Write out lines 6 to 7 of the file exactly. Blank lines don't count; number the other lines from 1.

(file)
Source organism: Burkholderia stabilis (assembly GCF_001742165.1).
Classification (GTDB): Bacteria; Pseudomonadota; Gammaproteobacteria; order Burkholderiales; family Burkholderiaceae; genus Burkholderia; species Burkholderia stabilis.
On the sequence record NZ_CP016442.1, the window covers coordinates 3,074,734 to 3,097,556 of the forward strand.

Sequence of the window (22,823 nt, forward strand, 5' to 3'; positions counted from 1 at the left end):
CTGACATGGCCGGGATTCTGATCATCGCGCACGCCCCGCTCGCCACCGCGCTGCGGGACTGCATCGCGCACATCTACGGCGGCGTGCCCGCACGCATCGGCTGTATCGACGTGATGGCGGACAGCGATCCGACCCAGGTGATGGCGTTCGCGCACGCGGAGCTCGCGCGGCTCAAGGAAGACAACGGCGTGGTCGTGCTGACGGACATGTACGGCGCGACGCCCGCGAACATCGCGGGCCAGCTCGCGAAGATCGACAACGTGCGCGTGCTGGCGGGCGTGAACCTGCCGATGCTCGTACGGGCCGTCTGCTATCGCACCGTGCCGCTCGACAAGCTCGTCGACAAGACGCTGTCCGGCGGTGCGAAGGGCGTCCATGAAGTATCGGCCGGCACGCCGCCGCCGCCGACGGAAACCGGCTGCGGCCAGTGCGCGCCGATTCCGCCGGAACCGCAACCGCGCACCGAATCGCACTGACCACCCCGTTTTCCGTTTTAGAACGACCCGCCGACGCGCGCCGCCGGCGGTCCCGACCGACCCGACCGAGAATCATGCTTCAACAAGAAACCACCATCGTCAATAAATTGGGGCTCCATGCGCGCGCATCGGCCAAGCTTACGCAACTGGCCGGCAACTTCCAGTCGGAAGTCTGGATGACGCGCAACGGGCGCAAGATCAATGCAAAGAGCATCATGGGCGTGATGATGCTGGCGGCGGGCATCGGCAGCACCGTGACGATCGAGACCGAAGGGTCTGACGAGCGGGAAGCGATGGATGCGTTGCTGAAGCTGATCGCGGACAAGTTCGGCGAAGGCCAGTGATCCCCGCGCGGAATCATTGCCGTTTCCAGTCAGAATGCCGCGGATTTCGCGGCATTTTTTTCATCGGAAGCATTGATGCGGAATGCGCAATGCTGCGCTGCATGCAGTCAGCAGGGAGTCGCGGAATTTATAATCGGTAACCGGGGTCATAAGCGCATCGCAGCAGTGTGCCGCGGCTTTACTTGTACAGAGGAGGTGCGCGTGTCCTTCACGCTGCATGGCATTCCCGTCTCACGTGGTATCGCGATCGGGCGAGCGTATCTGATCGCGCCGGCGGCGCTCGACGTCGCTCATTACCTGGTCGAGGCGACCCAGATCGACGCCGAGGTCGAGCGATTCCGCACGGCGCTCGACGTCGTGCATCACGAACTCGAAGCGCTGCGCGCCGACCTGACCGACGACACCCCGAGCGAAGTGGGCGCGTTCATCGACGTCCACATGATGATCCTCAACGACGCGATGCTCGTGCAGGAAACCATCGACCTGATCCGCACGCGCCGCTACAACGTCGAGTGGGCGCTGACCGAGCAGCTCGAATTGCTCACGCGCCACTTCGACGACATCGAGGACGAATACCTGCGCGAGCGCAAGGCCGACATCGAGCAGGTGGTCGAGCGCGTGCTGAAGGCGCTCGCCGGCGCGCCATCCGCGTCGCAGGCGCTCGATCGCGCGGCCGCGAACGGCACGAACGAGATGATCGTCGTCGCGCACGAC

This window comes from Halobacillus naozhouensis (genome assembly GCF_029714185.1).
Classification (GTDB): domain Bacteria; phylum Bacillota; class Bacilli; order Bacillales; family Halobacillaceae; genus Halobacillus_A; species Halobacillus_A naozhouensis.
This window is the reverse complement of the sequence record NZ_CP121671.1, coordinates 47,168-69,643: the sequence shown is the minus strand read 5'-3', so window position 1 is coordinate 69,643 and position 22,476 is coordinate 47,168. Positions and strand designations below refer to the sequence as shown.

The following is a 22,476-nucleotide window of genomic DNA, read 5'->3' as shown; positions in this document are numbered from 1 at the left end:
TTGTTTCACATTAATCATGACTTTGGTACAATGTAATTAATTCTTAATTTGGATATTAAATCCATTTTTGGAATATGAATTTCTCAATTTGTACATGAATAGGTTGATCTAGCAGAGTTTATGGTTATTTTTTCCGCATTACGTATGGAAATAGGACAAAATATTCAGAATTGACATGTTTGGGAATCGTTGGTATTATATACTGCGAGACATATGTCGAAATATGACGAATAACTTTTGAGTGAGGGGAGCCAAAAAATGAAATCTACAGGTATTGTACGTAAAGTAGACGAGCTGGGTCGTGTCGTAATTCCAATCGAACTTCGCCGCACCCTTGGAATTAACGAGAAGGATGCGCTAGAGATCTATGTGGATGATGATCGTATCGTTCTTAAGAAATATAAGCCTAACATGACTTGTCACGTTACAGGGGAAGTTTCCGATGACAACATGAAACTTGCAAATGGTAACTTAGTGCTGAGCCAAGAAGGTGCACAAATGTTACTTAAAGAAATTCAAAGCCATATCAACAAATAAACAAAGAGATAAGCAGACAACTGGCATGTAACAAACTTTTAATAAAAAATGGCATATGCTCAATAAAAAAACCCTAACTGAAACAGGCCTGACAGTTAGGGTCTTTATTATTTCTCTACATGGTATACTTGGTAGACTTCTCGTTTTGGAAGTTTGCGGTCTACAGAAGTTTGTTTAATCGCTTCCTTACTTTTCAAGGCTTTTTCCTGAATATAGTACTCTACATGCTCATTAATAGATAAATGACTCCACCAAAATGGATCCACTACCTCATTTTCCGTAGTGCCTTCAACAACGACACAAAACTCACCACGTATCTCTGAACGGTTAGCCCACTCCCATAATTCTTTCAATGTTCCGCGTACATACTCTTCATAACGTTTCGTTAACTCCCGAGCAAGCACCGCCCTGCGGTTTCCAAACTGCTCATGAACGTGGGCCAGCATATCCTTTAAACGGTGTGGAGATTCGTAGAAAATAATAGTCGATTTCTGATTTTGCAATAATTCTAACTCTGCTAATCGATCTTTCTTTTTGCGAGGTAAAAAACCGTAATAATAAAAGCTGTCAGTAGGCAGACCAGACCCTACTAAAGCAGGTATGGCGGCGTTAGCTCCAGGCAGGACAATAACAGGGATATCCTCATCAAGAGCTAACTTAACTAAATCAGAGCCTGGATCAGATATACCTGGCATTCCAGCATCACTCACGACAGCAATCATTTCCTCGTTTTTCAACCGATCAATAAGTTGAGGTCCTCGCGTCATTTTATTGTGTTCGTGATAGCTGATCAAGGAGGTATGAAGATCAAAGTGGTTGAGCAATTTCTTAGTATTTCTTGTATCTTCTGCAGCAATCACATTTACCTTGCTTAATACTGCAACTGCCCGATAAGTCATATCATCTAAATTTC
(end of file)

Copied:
This window comes from Halobacillus naozhouensis (genome assembly GCF_029714185.1).
Classification (GTDB): domain Bacteria; phylum Bacillota; class Bacilli; order Bacillales; family Halobacillaceae; genus Halobacillus_A; species Halobacillus_A naozhouensis.